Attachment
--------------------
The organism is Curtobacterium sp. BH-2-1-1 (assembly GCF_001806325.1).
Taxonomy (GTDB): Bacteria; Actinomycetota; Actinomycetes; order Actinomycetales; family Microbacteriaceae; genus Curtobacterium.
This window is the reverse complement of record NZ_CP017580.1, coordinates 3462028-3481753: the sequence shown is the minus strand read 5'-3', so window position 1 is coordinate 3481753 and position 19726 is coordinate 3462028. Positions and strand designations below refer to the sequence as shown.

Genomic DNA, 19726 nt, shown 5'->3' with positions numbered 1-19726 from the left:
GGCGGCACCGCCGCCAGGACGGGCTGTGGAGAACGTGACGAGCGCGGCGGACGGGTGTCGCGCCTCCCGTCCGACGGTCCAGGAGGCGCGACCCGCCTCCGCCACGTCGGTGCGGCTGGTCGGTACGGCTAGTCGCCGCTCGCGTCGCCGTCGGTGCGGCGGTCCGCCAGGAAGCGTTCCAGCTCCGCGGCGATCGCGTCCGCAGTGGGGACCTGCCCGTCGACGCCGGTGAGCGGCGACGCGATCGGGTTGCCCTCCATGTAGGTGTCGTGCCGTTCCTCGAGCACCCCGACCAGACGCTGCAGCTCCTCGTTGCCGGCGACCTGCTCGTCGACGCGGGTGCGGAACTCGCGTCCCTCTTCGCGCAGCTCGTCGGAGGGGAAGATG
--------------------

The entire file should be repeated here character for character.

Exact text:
The organism is Curtobacterium sp. BH-2-1-1 (assembly GCF_001806325.1).
Taxonomy (GTDB): Bacteria; Actinomycetota; Actinomycetes; order Actinomycetales; family Microbacteriaceae; genus Curtobacterium.
This window is the reverse complement of record NZ_CP017580.1, coordinates 3462028-3481753: the sequence shown is the minus strand read 5'-3', so window position 1 is coordinate 3481753 and position 19726 is coordinate 3462028. Positions and strand designations below refer to the sequence as shown.

Genomic DNA, 19726 nt, shown 5'->3' with positions numbered 1-19726 from the left:
GGCGGCACCGCCGCCAGGACGGGCTGTGGAGAACGTGACGAGCGCGGCGGACGGGTGTCGCGCCTCCCGTCCGACGGTCCAGGAGGCGCGACCCGCCTCCGCCACGTCGGTGCGGCTGGTCGGTACGGCTAGTCGCCGCTCGCGTCGCCGTCGGTGCGGCGGTCCGCCAGGAAGCGTTCCAGCTCCGCGGCGATCGCGTCCGCAGTGGGGACCTGCCCGTCGACGCCGGTGAGCGGCGACGCGATCGGGTTGCCCTCCATGTAGGTGTCGTGCCGTTCCTCGAGCACCCCGACCAGACGCTGCAGCTCCTCGTTGCCGGCGACCTGCTCGTCGACGCGGGTGCGGAACTCGCGTCCCTCTTCGCGCAGCTCGTCGGAGGGGAAGATG